Don’t Trust Your Builder, Protect Yourself From Mold
An error was made in the original construction which lead to dampness, which lead to mold growing. The contractor was a prominent local home builder. The homeowner asked the the builder to help investigate the water source, correct it and repair the damage. The home builder recognized their error, and to their credit offered to take care of the damage. That much of the story is positive, the rest of the story is not nearly so positive.
The home builder had an employee proceed to remove the mold affected drywall and baseboards. When they got to some materials that were not so easily removed, they told the homeowner that they were going “spray” the remaining materials and framing to “take care of the mold”. At about this point the customer lost confidence and called a company that does mold inspections and mold removal to ask how things should be done. If only the home builder had done his home work before the demolition began.
There are basic principles that govern how mold is removed and cleaned up. The mold guidelines help to protect the occupants and the structure from spreading the contamination. Unfortunately the home builder did not follow the guidelines and as a result has spread the contamination and probably caused much more damage to the home and significantly increased the cost of cleaning up the home. I say probably, because the mold spores that have been allowed to circulate throughout the house are small enough they are virtually invisible. So, a considerable amount of testing will be needed to measure the damage that has been done to other areas of the home. That is where it is at right now. One of the immediate questions is “who is going to pay for the needed testing?” And when the results are in the next obvious question is “Who is going to pay for the additional mold cleanup needed throughout the home?” Hopefully the home builder will step up again and be responsible, if they don’t it will probably go to court eventually.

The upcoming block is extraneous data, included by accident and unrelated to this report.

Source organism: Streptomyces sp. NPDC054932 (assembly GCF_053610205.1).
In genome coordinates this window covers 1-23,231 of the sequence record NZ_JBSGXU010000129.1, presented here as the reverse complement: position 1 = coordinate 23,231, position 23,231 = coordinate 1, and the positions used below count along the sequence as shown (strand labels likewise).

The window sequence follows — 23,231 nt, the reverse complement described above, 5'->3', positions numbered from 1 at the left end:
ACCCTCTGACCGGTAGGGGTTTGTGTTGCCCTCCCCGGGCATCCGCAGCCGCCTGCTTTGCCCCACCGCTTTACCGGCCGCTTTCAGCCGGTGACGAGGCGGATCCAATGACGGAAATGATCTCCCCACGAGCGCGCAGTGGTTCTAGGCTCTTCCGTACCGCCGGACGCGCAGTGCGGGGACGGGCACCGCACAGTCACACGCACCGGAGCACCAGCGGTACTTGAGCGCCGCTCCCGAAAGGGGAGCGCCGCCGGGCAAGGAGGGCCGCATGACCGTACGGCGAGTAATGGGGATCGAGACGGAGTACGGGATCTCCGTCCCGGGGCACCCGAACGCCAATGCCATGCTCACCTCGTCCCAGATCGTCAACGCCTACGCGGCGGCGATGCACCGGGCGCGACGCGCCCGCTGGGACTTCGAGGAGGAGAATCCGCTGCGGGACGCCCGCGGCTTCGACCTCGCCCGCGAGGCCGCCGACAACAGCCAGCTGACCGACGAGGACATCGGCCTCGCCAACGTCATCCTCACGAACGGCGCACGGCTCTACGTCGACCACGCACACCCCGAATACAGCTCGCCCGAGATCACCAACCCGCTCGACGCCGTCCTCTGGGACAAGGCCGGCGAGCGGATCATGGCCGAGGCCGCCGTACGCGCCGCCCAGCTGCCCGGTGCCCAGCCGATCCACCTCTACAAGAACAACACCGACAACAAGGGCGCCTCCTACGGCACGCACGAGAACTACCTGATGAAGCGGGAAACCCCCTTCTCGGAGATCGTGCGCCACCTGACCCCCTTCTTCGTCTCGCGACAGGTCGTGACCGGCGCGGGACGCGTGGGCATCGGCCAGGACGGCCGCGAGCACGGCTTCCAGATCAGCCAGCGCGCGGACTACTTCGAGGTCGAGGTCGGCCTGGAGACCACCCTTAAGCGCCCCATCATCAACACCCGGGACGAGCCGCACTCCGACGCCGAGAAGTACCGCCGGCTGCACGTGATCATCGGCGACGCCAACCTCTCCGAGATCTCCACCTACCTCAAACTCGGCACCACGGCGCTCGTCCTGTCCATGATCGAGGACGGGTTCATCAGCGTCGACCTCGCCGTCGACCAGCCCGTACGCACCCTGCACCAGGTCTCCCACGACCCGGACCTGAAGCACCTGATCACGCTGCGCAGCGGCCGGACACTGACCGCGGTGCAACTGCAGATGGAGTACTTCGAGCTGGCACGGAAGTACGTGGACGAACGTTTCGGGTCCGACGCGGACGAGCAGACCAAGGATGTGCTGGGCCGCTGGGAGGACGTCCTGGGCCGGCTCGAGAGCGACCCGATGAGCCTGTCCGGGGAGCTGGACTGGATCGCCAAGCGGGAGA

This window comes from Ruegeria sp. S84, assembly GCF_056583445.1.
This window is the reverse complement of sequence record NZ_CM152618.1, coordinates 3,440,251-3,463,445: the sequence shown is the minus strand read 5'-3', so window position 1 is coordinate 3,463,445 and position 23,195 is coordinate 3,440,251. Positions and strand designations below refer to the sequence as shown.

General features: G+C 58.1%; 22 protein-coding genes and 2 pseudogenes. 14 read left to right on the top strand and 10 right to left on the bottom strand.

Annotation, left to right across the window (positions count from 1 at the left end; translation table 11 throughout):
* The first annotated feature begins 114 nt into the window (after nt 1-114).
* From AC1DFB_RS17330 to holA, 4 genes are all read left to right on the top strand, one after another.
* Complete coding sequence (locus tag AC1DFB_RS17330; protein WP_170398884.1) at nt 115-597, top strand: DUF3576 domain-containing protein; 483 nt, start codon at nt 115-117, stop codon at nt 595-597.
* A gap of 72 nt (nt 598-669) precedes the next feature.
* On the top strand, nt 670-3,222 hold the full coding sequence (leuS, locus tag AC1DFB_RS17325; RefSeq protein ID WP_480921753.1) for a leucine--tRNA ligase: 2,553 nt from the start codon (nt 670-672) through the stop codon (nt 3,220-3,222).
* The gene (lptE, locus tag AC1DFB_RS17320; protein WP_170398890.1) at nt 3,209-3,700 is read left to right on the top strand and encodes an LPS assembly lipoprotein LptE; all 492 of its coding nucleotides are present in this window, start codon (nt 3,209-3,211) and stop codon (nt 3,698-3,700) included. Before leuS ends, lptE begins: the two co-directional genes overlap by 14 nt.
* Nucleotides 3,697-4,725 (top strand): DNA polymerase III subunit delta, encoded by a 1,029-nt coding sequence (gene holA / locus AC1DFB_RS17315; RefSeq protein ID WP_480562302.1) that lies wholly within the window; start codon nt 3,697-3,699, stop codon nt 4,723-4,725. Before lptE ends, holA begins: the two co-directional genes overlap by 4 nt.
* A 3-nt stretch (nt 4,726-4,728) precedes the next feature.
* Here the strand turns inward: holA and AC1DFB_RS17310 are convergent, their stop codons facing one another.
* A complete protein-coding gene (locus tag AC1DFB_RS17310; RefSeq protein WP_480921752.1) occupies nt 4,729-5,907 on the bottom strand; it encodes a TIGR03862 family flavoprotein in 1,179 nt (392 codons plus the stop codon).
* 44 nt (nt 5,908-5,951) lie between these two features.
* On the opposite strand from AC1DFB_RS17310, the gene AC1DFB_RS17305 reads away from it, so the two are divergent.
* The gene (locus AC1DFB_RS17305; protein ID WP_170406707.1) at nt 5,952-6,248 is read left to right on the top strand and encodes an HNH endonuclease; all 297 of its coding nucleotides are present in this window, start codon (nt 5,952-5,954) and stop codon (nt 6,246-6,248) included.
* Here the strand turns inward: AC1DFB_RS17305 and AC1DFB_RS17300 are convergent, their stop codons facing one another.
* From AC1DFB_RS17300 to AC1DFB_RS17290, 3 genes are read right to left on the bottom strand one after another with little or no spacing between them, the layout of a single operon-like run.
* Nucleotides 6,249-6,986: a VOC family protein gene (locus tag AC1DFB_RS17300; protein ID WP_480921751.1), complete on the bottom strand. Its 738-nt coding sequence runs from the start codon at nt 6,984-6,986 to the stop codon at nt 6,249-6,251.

The basic principles of mold removal include:
Isolating the contaminated area with containment barriers.
Maintaining a negative air pressure in the contained work area to prevent “leakage” into other parts of the structure. (Usually achieved by using a hepa filter negative air machine.)
Workers should wear proper personal protective gear.
Physical removal of mold or mold affected materials.
Thorough cleaning of the work area before containment is removed.
Sampling is optional, but a good idea.
If the builder had only educated themselves before they started a mold removal which they new nothing about. If they had only followed the mold removal guidelines they could have avoided putting the homeowners at risk and prevented thousands of dollars of additional damage.
The lesson is: “You be in charge of what is allowed to take place in your home. Educate yourself about mold, in case your builder knows nothing about it. Be prepared to protect yourself.”